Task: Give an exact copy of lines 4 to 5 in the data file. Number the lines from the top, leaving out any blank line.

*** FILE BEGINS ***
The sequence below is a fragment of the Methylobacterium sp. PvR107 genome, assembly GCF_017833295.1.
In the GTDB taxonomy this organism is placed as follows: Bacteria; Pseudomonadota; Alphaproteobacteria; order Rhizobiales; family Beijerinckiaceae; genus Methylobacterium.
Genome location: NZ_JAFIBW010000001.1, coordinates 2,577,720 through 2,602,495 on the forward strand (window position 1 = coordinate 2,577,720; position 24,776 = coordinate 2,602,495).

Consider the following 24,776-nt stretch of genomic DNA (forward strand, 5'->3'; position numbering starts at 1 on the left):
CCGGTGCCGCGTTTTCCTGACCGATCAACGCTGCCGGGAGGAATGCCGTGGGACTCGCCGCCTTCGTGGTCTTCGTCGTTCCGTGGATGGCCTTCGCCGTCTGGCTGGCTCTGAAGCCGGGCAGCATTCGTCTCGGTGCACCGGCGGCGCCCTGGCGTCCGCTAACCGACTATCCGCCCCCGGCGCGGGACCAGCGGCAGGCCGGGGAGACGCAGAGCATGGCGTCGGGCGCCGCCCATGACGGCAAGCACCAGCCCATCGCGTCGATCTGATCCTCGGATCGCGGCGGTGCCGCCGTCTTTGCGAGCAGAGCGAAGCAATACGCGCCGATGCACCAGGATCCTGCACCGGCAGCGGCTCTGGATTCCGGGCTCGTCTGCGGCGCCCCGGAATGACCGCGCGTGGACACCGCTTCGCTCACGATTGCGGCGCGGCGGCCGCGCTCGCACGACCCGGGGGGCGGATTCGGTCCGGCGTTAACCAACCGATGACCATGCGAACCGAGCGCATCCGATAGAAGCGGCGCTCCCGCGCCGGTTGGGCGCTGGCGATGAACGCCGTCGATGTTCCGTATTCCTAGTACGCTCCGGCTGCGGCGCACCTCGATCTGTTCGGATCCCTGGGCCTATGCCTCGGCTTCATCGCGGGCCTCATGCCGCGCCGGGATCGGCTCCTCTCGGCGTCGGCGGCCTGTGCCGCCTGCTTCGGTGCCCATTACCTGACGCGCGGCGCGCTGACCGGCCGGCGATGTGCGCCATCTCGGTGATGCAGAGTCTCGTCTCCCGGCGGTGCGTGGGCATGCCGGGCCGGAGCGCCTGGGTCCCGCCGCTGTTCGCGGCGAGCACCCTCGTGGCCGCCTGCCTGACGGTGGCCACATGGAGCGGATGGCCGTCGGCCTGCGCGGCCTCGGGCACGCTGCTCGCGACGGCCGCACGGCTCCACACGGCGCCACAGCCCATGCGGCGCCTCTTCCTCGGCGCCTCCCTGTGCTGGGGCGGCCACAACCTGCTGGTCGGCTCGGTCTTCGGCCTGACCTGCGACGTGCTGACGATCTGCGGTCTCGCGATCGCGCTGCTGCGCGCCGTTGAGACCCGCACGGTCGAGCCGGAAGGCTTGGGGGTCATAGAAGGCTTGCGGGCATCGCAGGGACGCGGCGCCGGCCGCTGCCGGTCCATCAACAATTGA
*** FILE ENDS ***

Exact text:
Consider the following 24,776-nt stretch of genomic DNA (forward strand, 5'->3'; position numbering starts at 1 on the left):
CCGGTGCCGCGTTTTCCTGACCGATCAACGCTGCCGGGAGGAATGCCGTGGGACTCGCCGCCTTCGTGGTCTTCGTCGTTCCGTGGATGGCCTTCGCCGTCTGGCTGGCTCTGAAGCCGGGCAGCATTCGTCTCGGTGCACCGGCGGCGCCCTGGCGTCCGCTAACCGACTATCCGCCCCCGGCGCGGGACCAGCGGCAGGCCGGGGAGACGCAGAGCATGGCGTCGGGCGCCGCCCATGACGGCAAGCACCAGCCCATCGCGTCGATCTGATCCTCGGATCGCGGCGGTGCCGCCGTCTTTGCGAGCAGAGCGAAGCAATACGCGCCGATGCACCAGGATCCTGCACCGGCAGCGGCTCTGGATTCCGGGCTCGTCTGCGGCGCCCCGGAATGACCGCGCGTGGACACCGCTTCGCTCACGATTGCGGCGCGGCGGCCGCGCTCGCACGACCCGGGGGGCGGATTCGGTCCGGCGTTAACCAACCGATGACCATGCGAACCGAGCGCATCCGATAGAAGCGGCGCTCCCGCGCCGGTTGGGCGCTGGCGATGAACGCCGTCGATGTTCCGTATTCCTAGTACGCTCCGGCTGCGGCGCACCTCGATCTGTTCGGATCCCTGGGCCTATGCCTCGGCTTCATCGCGGGCCTCATGCCGCGCCGGGATCGGCTCCTCTCGGCGTCGGCGGCCTGTGCCGCCTGCTTCGGTGCCCATTACCTGACGCGCGGCGCGCTGACCGGCCGGCGATGTGCGCCATCTCGGTGATGCAGAGTCTCGTCTCCCGGCGGTGCGTGGGCATGCCGGGCCGGAGCGCCTGGGTCCCGCCGCTGTTCGCGGCGAGCACCCTCGTGGCCGCCTGCCTGACGGTGGCCACATGGAGCGGATGGCCGTCGGCCTGCGCGGCCTCGGGCACGCTGCTCGCGACGGCCGCACGGCTCCACACGGCGCCACAGCCCATGCGGCGCCTCTTCCTCGGCGCCTCCCTGTGCTGGGGCGGCCACAACCTGCTGGTCGGCTCGGTCTTCGGCCTGACCTGCGACGTGCTGACGATCTGCGGTCTCGCGATCGCGCTGCTGCGCGCCGTTGAGACCCGCACGGTCGAGCCGGAAGGCTTGGGGGTCATAGAAGGCTTGCGGGCATCGCAGGGACGCGGCGCCGGCCGCTGCCGGTCCATCAACAATTGA